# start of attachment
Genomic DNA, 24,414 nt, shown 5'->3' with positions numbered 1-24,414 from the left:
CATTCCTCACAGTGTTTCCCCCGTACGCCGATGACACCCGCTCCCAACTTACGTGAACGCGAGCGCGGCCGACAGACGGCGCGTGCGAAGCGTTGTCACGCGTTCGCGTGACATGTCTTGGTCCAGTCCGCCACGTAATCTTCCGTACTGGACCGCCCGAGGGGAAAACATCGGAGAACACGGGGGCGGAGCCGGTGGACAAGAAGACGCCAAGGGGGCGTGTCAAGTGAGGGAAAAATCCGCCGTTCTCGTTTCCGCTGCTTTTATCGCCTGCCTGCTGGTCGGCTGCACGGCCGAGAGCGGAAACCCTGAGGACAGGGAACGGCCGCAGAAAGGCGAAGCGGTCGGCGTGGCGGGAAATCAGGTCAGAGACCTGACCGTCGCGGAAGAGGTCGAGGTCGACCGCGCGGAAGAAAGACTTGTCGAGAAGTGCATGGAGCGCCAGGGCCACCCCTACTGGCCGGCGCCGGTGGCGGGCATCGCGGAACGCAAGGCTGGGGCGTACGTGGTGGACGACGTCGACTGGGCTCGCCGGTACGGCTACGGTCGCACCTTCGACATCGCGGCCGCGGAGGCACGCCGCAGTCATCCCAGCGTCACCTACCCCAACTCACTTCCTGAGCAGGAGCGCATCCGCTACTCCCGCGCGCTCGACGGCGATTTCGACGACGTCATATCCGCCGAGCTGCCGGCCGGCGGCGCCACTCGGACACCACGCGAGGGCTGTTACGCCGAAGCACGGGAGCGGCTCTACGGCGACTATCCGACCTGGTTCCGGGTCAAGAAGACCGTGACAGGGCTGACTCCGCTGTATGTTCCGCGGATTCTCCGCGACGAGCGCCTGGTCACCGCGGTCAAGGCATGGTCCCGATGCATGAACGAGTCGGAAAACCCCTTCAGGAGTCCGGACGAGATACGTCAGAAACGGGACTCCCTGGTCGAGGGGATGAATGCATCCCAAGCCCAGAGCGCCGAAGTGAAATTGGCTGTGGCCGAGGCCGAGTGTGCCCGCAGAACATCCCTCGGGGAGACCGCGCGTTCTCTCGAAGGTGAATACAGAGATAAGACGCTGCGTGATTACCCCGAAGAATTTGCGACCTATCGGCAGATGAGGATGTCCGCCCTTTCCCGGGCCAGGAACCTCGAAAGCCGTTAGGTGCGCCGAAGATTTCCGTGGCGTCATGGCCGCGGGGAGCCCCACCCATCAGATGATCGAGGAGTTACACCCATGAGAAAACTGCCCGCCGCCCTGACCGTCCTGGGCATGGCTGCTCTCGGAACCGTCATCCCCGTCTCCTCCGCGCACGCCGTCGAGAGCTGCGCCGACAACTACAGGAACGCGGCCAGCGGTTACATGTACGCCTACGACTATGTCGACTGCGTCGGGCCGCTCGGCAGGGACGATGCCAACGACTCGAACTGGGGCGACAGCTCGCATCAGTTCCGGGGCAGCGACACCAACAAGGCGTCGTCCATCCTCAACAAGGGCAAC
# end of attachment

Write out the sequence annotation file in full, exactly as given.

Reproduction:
Genomic DNA, 24,414 nt, shown 5'->3' with positions numbered 1-24,414 from the left:
CATTCCTCACAGTGTTTCCCCCGTACGCCGATGACACCCGCTCCCAACTTACGTGAACGCGAGCGCGGCCGACAGACGGCGCGTGCGAAGCGTTGTCACGCGTTCGCGTGACATGTCTTGGTCCAGTCCGCCACGTAATCTTCCGTACTGGACCGCCCGAGGGGAAAACATCGGAGAACACGGGGGCGGAGCCGGTGGACAAGAAGACGCCAAGGGGGCGTGTCAAGTGAGGGAAAAATCCGCCGTTCTCGTTTCCGCTGCTTTTATCGCCTGCCTGCTGGTCGGCTGCACGGCCGAGAGCGGAAACCCTGAGGACAGGGAACGGCCGCAGAAAGGCGAAGCGGTCGGCGTGGCGGGAAATCAGGTCAGAGACCTGACCGTCGCGGAAGAGGTCGAGGTCGACCGCGCGGAAGAAAGACTTGTCGAGAAGTGCATGGAGCGCCAGGGCCACCCCTACTGGCCGGCGCCGGTGGCGGGCATCGCGGAACGCAAGGCTGGGGCGTACGTGGTGGACGACGTCGACTGGGCTCGCCGGTACGGCTACGGTCGCACCTTCGACATCGCGGCCGCGGAGGCACGCCGCAGTCATCCCAGCGTCACCTACCCCAACTCACTTCCTGAGCAGGAGCGCATCCGCTACTCCCGCGCGCTCGACGGCGATTTCGACGACGTCATATCCGCCGAGCTGCCGGCCGGCGGCGCCACTCGGACACCACGCGAGGGCTGTTACGCCGAAGCACGGGAGCGGCTCTACGGCGACTATCCGACCTGGTTCCGGGTCAAGAAGACCGTGACAGGGCTGACTCCGCTGTATGTTCCGCGGATTCTCCGCGACGAGCGCCTGGTCACCGCGGTCAAGGCATGGTCCCGATGCATGAACGAGTCGGAAAACCCCTTCAGGAGTCCGGACGAGATACGTCAGAAACGGGACTCCCTGGTCGAGGGGATGAATGCATCCCAAGCCCAGAGCGCCGAAGTGAAATTGGCTGTGGCCGAGGCCGAGTGTGCCCGCAGAACATCCCTCGGGGAGACCGCGCGTTCTCTCGAAGGTGAATACAGAGATAAGACGCTGCGTGATTACCCCGAAGAATTTGCGACCTATCGGCAGATGAGGATGTCCGCCCTTTCCCGGGCCAGGAACCTCGAAAGCCGTTAGGTGCGCCGAAGATTTCCGTGGCGTCATGGCCGCGGGGAGCCCCACCCATCAGATGATCGAGGAGTTACACCCATGAGAAAACTGCCCGCCGCCCTGACCGTCCTGGGCATGGCTGCTCTCGGAACCGTCATCCCCGTCTCCTCCGCGCACGCCGTCGAGAGCTGCGCCGACAACTACAGGAACGCGGCCAGCGGTTACATGTACGCCTACGACTATGTCGACTGCGTCGGGCCGCTCGGCAGGGACGATGCCAACGACTCGAACTGGGGCGACAGCTCGCATCAGTTCCGGGGCAGCGACACCAACAAGGCGTCGTCCATCCTCAACAAGGGCAAC